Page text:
Deviled eggs are comfort food for most of us, so how can they be fancy? Adding hummus and za’atar not only makes these Middle Eastern Deviled Eggs fancy, but amazingly delicious!
This week we’re sharing recipes for hummus. I didn’t go for the obvious and make some hummus because I figured enough people would do that. I thought I’d take hummus and kick it up a bit. Make something with it. Because sometimes we all have that little bit left over from a party and don’t know what to do with it.
Make some deviled eggs with it! Depending on how thin the humus is, you could probably replace all the mayonnaise with the hummus. If it’s thicker, you might want to thin it with some mayonnaise or maybe a little more olive oil or lemon juice.
First off, just LOOK at them. You can tell they’re not your typical deviled eggs. These eggs are definitely kicked up and taste like they’re from a fancy schmancy restaurant. A Middle Eastern one, in fact.
You see, these Middle Eastern Deviled Eggs have intricate and complex flavors. It’s not just egg yolks, mayonnaise, and sweet relish. It’s not even dill relish. There’s NO relish in these babies.
What is in Middle Eastern Deviled Eggs?
I’ll get to what’s in them in a minute. But first I want to tell you how this idea came up. You see, Mom has been here for a few weeks now. She’s helping a friend recover from back surgery. The friend can’t drive while she’s on certain medications for her back.
While Mom was staying with us, this event popped up and we started thinking of ideas for ways to use hummus. I can’t even remember most of the ideas we played with. Some kind of dip, maybe spread or bruschetta; just throwing ideas out there.
Then we thought about taking something normal and elevating it. Stir it into some ground beef for burgers or even a spread on top of a burger. Add it to some peanut noodles.
Then I mentioned deviled eggs.
You can put anything you want in the filling for a deviled egg. But I wanted it to be something way into left field of normal or traditional. It had to be something creamy already. Not avocado…don’t want to go down that route. Cheese? No. Maybe later. Hummus!!
What is hummus?
For those that don’t know, hummus is a Middle Eastern dip or spread made from cooked, mashed chickpeas or garbanzo beans blended with tahini, lemon juice, and garlic. That’s the basics.
Hummus is common and popular across the Middle East. It’s eaten as part of meze or accompanied with falafel, grilled chicken, fish or eggplant. It’s typically served cold or at room temperature. However, in Palestine and Jordan it’s sometimes served warm. Which sounds interesting to me.
But what kind of hummus?
Traditional, jalapeno, red pepper, olive. Olive. Kalamata olive! AND red pepper! Greek with some yogurt? Lemon and dill? No. Olives, hummus, roasted peppers; why not Middle Eastern? Add some sumac or harissa? Za’atar!! It has that “what is that interesting flavor” quality about that most don’t recognize.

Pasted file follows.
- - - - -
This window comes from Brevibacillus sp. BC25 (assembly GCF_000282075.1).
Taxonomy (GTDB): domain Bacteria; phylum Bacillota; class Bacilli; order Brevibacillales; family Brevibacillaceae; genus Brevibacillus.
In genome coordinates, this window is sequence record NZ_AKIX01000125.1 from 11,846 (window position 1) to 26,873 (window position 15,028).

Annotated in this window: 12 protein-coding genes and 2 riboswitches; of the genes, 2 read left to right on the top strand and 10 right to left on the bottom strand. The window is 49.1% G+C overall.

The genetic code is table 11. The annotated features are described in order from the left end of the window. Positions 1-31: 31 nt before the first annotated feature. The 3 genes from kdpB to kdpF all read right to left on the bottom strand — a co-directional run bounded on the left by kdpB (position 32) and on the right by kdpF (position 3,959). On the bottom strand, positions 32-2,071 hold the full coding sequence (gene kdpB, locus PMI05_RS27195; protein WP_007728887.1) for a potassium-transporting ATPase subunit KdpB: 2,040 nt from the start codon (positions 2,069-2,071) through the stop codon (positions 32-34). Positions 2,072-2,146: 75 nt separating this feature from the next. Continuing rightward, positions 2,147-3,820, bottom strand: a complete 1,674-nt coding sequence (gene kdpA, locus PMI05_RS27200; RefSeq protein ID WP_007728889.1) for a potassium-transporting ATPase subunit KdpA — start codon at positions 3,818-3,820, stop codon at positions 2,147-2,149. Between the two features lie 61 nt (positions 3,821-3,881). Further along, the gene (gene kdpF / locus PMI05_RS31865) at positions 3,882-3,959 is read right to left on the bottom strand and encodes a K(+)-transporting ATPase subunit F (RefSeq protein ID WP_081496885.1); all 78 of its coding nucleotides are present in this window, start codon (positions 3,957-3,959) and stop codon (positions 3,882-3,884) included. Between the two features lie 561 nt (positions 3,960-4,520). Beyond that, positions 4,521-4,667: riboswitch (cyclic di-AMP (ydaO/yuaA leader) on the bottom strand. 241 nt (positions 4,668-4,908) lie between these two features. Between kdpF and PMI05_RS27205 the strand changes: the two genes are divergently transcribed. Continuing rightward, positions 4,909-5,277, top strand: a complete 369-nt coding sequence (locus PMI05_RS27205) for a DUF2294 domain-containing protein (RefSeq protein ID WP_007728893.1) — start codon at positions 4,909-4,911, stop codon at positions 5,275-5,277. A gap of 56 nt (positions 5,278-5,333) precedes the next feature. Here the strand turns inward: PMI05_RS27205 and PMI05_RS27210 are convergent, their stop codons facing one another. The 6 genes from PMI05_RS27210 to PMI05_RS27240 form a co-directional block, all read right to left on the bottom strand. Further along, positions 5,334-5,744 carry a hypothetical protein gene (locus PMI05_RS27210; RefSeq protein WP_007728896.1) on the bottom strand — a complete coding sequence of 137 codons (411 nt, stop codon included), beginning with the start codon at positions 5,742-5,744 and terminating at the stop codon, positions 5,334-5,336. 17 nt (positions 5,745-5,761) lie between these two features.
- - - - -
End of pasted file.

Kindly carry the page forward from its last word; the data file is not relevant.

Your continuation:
Told you I’d get to what’s in these eggs that makes them fancy, didn’t I? These eggs have your standard egg yolks and some mayonnaise, but they also boast two kinds of hummus; kalamata olive and roasted red pepper. They also have some za’atar in the mixture, too.
The combination of the two hummus flavors ensures that one doesn’t overpower the other. It also adds to the super creamy texture of these Middle Eastern Deviled Eggs. They also play off the za’atar which you can see flecked throughout the eggs.
Middle Eastern Deviled Eggs definitely ARE NOT your Nana’s deviled eggs.
Not that I don’t love a good, southern style deviled egg, but this just goes to show you how fancy comfort foods can be!
Set these out for your guests and I know they will definitely be a conversation starter starter. Get it? Starter as in appetizer? Anyway, your guests will want to know what’s in these elegant looking eggs. Once they take a bite, they’ll want the recipe. They might even start to think of their own way to kick up some comfort food.
What’s your favorite way to serve deviled eggs? Have you ever tried to fancify them?
For deviled eggs:
- 8 large eggs
- 2 tablespoons Kalamata olive hummus
- 3 tablespoons roasted red pepper hummus
- 1/4 cup roasted red peppers
- 2 tablespoons mayonnaise
- 2 teaspoons za’atar
- 1 teaspoon sumac
- 1 1/2 teaspoons sesame seeds
- 1 teaspoon dried thyme
- 1 teaspoon dried oregano
- 1/2 teaspoon black pepper
- Place the eggs in a medium pot of water and cover with cold water. Bring to a boil, cover, and remove from heat. Allow to rest 12 minutes before draining.
- While the eggs are cooking, prepare the za’atar. Combine the ingredients in a small bowl and set aside.
- Fill the pot with cold water and allow to sit at least 10 minutes. Drain, cover, and lightly shake the eggs in the pot until some of the shell starts to come off. Peel the eggs completely, rinse, and slice in half.
- Remove the yolks and place in a food processor along with the hummus, roasted red peppers and mayonnaise. Process until the yolk mixture is smooth and creamy.
- Add the za’atar to taste starting with 1/2 teaspoon. I wound up with 2 teaspoons, but sumac is an interesting flavor that might be powerful to some; so, start light and taste often.
- Pipe or spoon the yolk mixture into the egg halves, garnish with za’atar, roasted red peppers, or Kalamata olives, and serve.
Nutrition InformationYield 8 Serving Size 1
Amount Per Serving Calories 125Total Fat 9gSaturated Fat 2gTrans Fat 0gUnsaturated Fat 6gCholesterol 187mgSodium 156mgCarbohydrates 4gFiber 1gSugar 1gProtein 7g
More Hummus Recipes:
- Hummus Kozhukattai/Hummus and Rice Steamed Dumplings from Magical Ingredients
- Layered Mediterranean Dip from That Recipe
- Middle Eastern Deviled Eggsfrom A Kitchen Hoor’s Adventures
- Middle Eastern Nachos from The Art of Natural Living